Saturday, 22 May 2010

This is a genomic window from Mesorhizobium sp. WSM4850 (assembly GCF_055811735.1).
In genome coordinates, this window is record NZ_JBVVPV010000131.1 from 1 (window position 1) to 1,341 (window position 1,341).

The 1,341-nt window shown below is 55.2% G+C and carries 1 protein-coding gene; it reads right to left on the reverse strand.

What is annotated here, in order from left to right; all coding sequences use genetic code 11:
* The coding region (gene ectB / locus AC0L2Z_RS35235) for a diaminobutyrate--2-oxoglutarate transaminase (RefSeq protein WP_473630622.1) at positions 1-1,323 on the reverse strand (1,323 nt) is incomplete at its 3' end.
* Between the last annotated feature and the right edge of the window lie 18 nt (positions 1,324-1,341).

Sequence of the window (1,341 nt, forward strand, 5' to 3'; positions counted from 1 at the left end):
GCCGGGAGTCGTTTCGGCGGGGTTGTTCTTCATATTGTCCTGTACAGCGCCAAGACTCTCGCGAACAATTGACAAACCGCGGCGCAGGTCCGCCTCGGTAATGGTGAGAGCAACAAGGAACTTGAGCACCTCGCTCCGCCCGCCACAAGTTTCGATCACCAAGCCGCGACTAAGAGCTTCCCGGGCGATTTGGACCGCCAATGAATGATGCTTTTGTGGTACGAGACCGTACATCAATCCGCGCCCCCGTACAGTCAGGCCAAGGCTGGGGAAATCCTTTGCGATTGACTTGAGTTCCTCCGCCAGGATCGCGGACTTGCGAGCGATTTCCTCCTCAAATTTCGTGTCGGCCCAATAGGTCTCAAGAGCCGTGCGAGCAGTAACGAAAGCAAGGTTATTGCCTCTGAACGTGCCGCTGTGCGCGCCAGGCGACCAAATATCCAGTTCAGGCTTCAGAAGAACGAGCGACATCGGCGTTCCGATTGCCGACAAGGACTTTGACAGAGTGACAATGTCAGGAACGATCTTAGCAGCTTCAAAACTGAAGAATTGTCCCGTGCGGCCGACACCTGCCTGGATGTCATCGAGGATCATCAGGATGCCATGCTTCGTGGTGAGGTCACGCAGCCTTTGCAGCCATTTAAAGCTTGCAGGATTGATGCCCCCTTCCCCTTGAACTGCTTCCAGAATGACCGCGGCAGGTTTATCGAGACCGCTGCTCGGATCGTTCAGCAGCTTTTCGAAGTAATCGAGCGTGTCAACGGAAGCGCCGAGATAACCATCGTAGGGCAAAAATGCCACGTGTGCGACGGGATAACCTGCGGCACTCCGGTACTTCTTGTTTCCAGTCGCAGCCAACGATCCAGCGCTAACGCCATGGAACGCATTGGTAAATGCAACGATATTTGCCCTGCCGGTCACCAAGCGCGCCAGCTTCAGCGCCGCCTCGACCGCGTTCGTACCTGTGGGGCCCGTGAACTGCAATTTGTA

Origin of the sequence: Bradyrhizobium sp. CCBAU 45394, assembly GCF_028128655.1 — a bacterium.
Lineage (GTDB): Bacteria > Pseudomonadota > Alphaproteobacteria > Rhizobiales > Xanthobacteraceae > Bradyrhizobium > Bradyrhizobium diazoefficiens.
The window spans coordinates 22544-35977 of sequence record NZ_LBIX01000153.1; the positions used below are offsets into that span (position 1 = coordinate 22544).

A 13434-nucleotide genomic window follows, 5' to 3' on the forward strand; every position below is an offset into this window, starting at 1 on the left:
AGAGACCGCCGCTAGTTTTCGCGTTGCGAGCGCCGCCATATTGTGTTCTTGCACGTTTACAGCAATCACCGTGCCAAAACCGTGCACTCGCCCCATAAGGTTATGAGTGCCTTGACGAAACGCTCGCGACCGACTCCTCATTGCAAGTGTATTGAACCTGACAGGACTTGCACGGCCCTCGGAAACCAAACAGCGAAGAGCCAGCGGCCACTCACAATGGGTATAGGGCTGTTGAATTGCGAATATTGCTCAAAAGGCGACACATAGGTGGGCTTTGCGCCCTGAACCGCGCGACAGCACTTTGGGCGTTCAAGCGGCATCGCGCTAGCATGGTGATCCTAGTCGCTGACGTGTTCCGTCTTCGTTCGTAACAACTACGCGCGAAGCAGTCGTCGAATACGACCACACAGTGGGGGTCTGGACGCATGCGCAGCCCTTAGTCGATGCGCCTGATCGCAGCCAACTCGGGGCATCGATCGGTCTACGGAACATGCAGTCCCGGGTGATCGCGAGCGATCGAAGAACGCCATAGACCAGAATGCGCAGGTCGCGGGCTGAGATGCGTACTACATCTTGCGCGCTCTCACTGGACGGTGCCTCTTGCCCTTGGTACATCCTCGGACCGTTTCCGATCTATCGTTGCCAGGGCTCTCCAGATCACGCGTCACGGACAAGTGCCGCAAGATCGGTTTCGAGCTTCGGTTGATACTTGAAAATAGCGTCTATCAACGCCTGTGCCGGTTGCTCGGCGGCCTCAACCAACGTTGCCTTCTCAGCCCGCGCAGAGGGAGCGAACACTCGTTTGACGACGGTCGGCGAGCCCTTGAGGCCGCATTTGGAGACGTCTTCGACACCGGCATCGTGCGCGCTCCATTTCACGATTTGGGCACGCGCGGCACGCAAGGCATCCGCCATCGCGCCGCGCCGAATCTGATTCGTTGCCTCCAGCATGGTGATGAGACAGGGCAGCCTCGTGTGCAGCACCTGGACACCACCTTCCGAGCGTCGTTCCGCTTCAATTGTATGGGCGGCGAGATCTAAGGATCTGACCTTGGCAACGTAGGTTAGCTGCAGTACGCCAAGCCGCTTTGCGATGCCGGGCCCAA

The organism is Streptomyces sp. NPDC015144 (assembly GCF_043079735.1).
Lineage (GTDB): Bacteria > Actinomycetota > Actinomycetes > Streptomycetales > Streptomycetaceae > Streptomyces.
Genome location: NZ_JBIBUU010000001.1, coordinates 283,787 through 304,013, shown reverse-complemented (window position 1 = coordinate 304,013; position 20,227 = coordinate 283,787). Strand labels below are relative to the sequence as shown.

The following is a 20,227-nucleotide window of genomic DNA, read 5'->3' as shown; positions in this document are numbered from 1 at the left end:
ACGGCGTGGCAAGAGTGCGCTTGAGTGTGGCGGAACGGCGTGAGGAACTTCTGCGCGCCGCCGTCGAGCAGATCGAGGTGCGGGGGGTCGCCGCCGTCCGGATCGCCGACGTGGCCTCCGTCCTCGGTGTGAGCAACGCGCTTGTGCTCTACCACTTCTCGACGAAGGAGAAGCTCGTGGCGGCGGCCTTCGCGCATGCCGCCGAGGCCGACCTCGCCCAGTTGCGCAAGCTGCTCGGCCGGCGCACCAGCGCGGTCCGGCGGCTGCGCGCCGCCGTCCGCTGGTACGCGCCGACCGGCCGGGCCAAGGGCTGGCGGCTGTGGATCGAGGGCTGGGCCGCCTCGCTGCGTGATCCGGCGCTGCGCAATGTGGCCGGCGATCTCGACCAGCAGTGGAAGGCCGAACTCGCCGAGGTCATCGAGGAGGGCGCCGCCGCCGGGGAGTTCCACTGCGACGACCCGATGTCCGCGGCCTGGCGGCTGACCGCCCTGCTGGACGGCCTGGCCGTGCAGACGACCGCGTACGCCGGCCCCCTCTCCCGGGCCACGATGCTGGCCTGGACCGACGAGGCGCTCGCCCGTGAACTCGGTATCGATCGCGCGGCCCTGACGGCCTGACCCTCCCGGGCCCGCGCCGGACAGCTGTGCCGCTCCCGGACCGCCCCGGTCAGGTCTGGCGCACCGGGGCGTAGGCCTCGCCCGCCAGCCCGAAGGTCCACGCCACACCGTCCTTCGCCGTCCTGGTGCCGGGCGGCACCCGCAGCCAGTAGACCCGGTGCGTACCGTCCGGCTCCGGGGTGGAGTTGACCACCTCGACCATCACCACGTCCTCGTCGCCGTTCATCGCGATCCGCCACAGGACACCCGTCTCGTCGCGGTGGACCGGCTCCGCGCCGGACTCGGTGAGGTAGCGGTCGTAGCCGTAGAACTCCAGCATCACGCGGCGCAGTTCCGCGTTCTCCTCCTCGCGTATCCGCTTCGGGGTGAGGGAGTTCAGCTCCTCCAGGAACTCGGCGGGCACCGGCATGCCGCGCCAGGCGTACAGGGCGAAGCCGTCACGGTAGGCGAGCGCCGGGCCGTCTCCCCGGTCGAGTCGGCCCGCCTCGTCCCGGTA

Symmetry is one element of beauty, and in the book I describe how a physicist attempted to locate all particles on a grid consisting of the most symmetrical object conceivable – and failed. Does this failure disprove the coinherence of beauty and truth? Hardly. For in fact a slight departure from symmetry can be even more beautiful. This is true at many levels. In the early moments of the big bang, if matter and antimatter had been exactly balanced the universe would have destroyed itself. I recently read of some research into the shape of the neutron, which at present appears perfectly symmetrical, having an electric charge (or more precisely “electric dipole moment”) of zero. Researchers hope to find some slight asymmetry in order to explain the excess of matter over antimatter which enables us to exist. Zero is the most symmetrical of numbers but not the most beautiful, and existence is always a departure from it. The pattern of human love has been described by Angelo Scola in terms of “asymmetrical reciprocity”. Thus a theologian might say that the tension of asymmetry runs right the way through creation, from top to bottom, as the mark of the Creator, and is only resolved by the Trinity in a way that eternally preserves difference within unity.